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Home Archive for category "EJIL Analysis"

The Law and Politics of the Kosovo Advisory Opinion

Published on April 20, 2015        Author: 

The Law and Politics of the Kosovo Advisory OpinionI’m happy to report that OUP have now published a collection of essays edited by Sir Michael Wood and myself on The Law and Politics of the Kosovo Advisory Opinion. Michael and I are especially happy with the cover, which is gloomy in a very nice way. Our intro to the book is available here, while a smattering of draft chapters is also freely available on SSRN.

Here are the blurb and the ToC:

This volume is an edited collection of essays on various aspects of the 2010 Kosovo Advisory Opinion of the International Court of Justice. The main theme of the book is the interplay between law and politics regarding Kosovo’s independence generally and the advisory opinion specifically. How and why did the Court become the battleground in which Kosovo’s independence was to be fought out (or not)? How and why did political arguments in favour of Kosovo’s independence (e.g. that Kosovo was a unique, sui generis case which set no precedent for other secessionist territories) change in the formal, legal setting of advisory proceedings before the Court? How and why did states supporting either Kosovo or Serbia choose to frame their arguments? How did the Court perceive them? What did the Court want to achieve, and did it succeed in doing so? And how was the opinion received, and what broader implications did it have so far? These are the questions that the book hopes to shed some light on. To do so, the editors assembled a stellar cast of contributors, many of whom acted as counsel or advisors in the case, as well a number of eminent scholars of politics and international relations whose pieces further enrich the book and give it an interdisciplinary angle. The book thus tells the story of the case, places it within its broader political context, and so attempts to advance our understanding of how such cases are initiated, litigated and decided, and what broader purposes they may or may not serve.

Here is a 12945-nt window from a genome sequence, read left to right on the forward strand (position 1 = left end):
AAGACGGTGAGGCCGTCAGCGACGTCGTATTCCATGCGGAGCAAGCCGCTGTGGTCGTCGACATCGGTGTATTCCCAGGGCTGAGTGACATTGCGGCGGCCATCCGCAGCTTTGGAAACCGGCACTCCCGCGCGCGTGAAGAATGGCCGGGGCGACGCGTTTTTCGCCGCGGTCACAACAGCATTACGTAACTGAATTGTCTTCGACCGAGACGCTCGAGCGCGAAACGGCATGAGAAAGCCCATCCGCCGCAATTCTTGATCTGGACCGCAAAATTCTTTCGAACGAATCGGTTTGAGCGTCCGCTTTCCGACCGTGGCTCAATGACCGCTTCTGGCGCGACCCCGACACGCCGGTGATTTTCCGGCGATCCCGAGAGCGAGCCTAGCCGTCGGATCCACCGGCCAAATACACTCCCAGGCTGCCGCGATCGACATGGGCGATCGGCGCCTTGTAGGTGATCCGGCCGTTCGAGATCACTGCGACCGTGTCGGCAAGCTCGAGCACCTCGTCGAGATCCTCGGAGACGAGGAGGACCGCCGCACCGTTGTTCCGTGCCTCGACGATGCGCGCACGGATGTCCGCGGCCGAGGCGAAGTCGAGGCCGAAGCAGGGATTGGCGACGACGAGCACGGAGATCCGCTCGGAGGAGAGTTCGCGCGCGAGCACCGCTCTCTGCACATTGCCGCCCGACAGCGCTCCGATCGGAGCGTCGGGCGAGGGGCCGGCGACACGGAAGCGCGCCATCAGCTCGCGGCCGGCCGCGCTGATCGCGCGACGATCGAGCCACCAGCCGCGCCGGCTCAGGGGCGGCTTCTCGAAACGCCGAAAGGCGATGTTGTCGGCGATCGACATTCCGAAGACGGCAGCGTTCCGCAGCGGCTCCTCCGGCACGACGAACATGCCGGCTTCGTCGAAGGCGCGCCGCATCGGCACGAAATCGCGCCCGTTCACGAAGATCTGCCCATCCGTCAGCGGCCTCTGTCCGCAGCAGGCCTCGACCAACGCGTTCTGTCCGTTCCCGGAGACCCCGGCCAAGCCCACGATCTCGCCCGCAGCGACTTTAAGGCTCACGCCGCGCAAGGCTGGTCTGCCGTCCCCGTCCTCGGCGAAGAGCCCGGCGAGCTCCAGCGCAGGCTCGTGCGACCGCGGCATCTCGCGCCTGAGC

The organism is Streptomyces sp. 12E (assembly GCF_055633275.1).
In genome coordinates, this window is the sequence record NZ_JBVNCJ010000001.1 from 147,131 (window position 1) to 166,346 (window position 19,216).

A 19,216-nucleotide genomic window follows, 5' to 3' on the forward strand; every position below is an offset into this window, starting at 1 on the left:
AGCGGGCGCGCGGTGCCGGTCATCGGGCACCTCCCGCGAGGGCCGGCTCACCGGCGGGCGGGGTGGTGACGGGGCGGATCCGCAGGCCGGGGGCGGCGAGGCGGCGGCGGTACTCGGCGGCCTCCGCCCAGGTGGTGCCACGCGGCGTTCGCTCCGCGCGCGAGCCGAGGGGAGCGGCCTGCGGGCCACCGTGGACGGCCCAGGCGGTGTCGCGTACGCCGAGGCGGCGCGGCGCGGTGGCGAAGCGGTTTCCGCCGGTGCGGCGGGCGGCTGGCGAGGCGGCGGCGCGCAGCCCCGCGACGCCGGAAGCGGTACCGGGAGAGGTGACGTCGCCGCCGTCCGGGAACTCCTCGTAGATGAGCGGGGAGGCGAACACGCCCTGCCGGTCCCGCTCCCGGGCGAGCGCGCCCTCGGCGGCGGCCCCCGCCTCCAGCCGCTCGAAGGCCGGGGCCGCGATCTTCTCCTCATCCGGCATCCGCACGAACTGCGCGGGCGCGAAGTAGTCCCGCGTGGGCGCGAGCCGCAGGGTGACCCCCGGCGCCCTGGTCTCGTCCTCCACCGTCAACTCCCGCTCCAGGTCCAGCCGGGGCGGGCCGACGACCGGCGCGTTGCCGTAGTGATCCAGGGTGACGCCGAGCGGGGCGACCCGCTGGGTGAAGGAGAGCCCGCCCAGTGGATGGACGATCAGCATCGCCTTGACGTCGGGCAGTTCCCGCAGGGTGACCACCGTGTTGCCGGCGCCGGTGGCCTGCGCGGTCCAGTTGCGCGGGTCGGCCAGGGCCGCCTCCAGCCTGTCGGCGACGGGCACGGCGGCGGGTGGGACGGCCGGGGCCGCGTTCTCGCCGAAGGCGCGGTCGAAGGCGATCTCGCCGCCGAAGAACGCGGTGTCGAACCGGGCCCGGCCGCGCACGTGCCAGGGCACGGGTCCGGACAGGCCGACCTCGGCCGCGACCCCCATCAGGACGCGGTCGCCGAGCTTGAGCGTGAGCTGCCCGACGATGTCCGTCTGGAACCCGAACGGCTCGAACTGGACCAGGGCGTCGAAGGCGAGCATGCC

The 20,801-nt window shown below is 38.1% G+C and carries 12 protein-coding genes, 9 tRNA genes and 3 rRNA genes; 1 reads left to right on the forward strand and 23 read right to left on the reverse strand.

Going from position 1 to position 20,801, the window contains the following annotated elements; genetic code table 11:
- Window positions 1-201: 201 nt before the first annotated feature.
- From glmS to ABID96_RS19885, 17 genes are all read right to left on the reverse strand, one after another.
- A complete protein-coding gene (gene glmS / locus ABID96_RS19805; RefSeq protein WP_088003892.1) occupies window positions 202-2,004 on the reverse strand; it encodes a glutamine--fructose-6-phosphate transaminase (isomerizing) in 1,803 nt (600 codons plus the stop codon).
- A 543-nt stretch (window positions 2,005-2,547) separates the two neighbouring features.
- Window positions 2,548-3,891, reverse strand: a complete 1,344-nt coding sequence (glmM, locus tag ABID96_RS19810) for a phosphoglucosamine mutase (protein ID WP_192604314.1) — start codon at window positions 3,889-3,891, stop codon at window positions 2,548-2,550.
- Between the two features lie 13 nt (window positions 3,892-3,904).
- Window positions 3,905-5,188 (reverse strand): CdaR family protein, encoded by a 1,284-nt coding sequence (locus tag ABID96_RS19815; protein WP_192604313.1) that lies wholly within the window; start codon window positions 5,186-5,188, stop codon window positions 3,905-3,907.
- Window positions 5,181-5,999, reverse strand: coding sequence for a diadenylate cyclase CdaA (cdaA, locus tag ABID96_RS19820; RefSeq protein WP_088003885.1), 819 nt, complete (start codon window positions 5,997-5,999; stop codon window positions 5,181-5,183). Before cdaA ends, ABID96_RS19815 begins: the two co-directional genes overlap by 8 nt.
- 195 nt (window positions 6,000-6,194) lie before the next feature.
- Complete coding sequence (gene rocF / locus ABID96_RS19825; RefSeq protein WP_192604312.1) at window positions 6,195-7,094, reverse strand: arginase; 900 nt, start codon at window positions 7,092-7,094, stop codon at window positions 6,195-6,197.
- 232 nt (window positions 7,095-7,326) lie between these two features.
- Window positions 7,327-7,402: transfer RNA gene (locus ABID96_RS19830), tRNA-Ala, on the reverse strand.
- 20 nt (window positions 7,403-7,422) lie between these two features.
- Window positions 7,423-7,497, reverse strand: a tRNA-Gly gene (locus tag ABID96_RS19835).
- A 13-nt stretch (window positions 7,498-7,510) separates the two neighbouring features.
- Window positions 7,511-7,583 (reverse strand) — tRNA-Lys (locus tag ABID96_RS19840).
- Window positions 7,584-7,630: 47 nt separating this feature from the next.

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Mauritius v. UK: Chagos Marine Protected Area Unlawful

Published on April 17, 2015        Author: 

On 1 April 2010, the UK declared the world’s largest Marine Protected Area (MPA) around the Chagos Archipelago. The Archipelago is one of 14 remaining British overseas territories, administered by the UK as the British Indian Ocean Territory (BIOT). In contrast to other British overseas territories such as the Falklands/Malvinas and Gibraltar, BIOT is not on the UN list of non-self-governing territories. There is currently no permanent local population because the UK cleared the archipelago of the Chagossians between 1968 and 1973.